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Wouldn’t It Be Nice If…

Creative Commons LicensePhoto credit: Sister72

There’s an old expression that when you’re up to your armpits in alligators, the first thing you need to do is drain the swamp.  PattiAnn is currently draining the swamp and will be back next week with a new post.  In the meantime, enjoy this previously posted bit of help and advice.

This Post originally published October 8, 2009.


In the past several days I’ve been struggling with a mood problem. I really want to be in a good mood, and sometimes I actually achieve one for a short time, but then my negativism takes over again and I slump over in, if not despair, then despondency.

With all the writing that Ellie and I have been doing on choosing your reality, it feels worse because, after all, if I’m going to write about this stuff, I should be able to manage myself better.

Recently, I have been listening to Ask and It Is Given. The idea behind this book is that like the physical laws of the universe, for such things as gravity, quarks, speed of sound, light speed, there are principles that govern how our emotional/spiritual lives work.

The idea that there are emotional/spiritual laws intrigues me. Throughout time, there has been a widely accepted idea that what we give our attention to increases. (Incentive systems are built on this premise.) Therefore, if we focus on being angry about something, we get more angry. If we are afraid, the more we focus on our fear, the more afraid we become. For me, those things are definitely true, though I’m not sure how far I’d want to take this analogy. (I have a very hard time with the idea that people attract cancer or heart disease, though with heart disease, I’m willing to accept that ignoring diet and exercise has an effect.)

State-Shifting

Just like Ellie and me, Ask and It Is Given is focused on shifting your state and choosing the reality that serves you. BUT they point out an interesting twist, which makes sense to me, but I hadn’t understood until now. If we attempt to move too far from where we are now emotionally, we feel a disconnect.

For example, I like using the movies to change my state. If I can find one, I pick an engrossing and somewhat upbeat movie. I buy my ticket and popcorn, find a good seat, and “hide” in the movie’s reality. If the movie starts somewhere near where I am emotionally, it can take me along with it as things improve. Miss Pettigrew Lives for a Day is a great example of a movie that starts at an emotional low, distracts the audience from the low, and moves gradually to a happier place (even though it ends at the beginning of WWII).

If, however, I am feeling low and I go to a movie that is really upbeat and cheerful (say a silly comedy), my (edited) reaction may be “Oh, put a sock in it!” It is too far outside my emotional range for me to identify with it and what is worse, it makes me feel worse.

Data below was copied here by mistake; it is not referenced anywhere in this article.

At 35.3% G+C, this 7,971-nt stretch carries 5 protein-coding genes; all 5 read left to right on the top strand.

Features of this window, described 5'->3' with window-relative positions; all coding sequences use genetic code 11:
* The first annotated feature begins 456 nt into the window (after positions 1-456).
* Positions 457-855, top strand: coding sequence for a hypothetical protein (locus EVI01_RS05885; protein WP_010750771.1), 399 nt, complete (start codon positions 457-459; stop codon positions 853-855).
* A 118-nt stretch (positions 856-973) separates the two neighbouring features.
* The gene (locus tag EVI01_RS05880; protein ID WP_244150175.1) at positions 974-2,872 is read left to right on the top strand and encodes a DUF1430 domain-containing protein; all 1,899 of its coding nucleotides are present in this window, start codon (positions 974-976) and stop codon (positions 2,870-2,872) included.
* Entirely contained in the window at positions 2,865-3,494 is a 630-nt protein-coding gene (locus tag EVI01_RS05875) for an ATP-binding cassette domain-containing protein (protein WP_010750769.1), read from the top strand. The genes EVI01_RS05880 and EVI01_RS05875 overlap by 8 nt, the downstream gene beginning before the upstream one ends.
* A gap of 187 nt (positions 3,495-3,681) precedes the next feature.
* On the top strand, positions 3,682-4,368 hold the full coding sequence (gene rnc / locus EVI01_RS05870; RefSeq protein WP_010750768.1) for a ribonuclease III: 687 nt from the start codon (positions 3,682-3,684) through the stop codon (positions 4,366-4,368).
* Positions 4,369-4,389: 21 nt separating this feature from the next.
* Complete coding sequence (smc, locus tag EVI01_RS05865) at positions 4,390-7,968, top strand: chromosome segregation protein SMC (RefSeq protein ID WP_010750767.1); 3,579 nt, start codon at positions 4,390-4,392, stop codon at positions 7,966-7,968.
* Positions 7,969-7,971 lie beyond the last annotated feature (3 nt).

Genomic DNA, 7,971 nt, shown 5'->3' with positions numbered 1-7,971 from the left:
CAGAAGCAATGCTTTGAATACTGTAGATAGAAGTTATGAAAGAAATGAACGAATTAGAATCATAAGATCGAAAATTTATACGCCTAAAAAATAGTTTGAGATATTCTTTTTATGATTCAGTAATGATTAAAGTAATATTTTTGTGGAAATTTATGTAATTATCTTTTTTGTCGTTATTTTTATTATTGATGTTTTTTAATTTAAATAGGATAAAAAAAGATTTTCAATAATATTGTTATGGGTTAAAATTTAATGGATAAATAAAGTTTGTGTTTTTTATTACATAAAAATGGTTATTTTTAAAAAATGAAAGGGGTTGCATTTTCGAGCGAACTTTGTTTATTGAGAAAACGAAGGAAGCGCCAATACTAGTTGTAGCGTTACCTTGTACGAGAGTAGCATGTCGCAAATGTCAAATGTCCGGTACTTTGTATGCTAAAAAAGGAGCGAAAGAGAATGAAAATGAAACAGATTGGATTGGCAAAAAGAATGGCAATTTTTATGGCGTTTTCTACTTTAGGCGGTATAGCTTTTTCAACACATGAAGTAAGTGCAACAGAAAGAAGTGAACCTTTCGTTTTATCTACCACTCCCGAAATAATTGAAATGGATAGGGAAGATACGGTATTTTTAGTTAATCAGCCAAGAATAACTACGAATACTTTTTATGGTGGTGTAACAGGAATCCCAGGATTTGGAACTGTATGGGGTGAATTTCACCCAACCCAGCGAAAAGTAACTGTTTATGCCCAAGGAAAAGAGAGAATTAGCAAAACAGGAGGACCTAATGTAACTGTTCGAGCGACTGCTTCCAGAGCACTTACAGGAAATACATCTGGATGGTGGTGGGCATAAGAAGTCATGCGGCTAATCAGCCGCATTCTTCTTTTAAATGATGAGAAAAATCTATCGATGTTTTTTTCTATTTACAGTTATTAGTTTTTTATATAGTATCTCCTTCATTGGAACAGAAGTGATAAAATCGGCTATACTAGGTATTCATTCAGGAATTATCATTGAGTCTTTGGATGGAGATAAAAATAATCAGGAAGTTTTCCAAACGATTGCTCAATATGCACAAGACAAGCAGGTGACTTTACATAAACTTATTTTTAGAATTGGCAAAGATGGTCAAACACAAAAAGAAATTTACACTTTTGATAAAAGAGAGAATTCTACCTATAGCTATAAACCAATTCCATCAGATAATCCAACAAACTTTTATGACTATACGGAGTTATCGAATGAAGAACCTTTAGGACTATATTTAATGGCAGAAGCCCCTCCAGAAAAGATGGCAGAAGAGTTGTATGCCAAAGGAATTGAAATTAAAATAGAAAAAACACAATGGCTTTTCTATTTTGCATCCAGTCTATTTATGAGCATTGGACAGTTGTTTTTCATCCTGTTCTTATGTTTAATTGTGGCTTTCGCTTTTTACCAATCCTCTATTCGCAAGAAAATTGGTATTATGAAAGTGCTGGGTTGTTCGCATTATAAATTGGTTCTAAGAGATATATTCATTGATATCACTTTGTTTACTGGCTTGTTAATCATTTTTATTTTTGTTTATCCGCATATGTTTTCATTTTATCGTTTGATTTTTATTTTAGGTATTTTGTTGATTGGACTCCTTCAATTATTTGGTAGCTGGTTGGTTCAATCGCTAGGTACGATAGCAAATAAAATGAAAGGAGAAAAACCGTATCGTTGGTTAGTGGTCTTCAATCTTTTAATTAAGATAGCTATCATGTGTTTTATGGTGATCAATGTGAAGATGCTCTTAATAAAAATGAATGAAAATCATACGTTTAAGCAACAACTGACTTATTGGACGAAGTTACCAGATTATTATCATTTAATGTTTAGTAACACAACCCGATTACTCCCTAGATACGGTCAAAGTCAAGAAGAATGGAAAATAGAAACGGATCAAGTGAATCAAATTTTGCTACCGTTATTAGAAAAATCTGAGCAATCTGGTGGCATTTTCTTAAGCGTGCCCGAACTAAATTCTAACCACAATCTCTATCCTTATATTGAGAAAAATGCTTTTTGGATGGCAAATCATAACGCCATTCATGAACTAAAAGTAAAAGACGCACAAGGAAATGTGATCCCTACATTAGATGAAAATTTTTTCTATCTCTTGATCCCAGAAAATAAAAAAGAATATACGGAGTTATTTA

I’ve found the same to be true of listening to motivational tapes or reading books designed to help you “Put on a Happy Face” (Bye Bye Birdie, Dick Van Dyke). If they are too far from where I am emotionally, I feel worse when listening to or reading them.

To help us solve this disconnection, the authors of Ask and It Is Given documented how our emotions might fit on a scale of negative to positive. Using this scale as a guide, the reader can choose to change where they are emotionally by using an exercise that helps to move them toward the more positive end of the scale (always assuming that you’d prefer to feel better.)

One of the exercises that caught my attention, is “Wouldn’t it be nice if?” The beauty of this exercise is that from where ever I am right now, I can “day dream” about how nice it would be if things were different AND while I’m day dreaming, I make it what seems realistic and comfortable to me right now.

For example, I’m would really like to be more fit and slim. If I focus on my weight, I can work myself into quite a funk. Using positive thinking to tell myself that I’m going to lose 5, 10 or 15 pounds in the next month doesn’t even feel possible to me. Instead I can focus on “Wouldn’t it be nice if…”

  • I could find a weight loss method that would inspire me?
  • My metabolism and my appetite were more evenly matched?
  • With the nice cool weather, I walked more?

Each of these holds the possibility for a small improvement in both my mood and my attempts to get more fit and slim. Unless I can emotionally move myself from a negative view of reality to a more positive view of my ability to become more fit, I won’t have the energy to actually make even a small change. This is true of any challenge we face in our lives. We must move to an emotional point of possibility to begin to implement any change.

“Wouldn’t it be nice if…” is another way for us to choose our reality. It gives us a way to move to the more positive side of the emotional scale. Instead of trying to leap out of the pit, we climb out one step at a time and with each step we take, we feel better and more able to do what is needed.

Wouldn’t it be nice if day dreaming could help make it so? It can. Give it a try.

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Cup o’ Inspiration

cup with steam swirl

Take a short break and consider the following:

“The art of living does not consist in preserving and clinging to a particular mood of happiness, but in allowing happiness to change its form without being disappointed by the change, for happiness, like a child, must be allowed to grow up.”

Charles Morgan

Recommended Reading

Image of Life Is Good: A Guided Gratitude Journal (Guided Journals)
Image of Wake-up Calls: You Don't Have to Sleepwalk Through Your Life, Love, or Career!
Image of Steering by Starlight: The Science and Magic of Finding Your Destiny
Image of It's All Too Much Workbook: The Tools You Need to Conquer Clutter and Create the Life You Want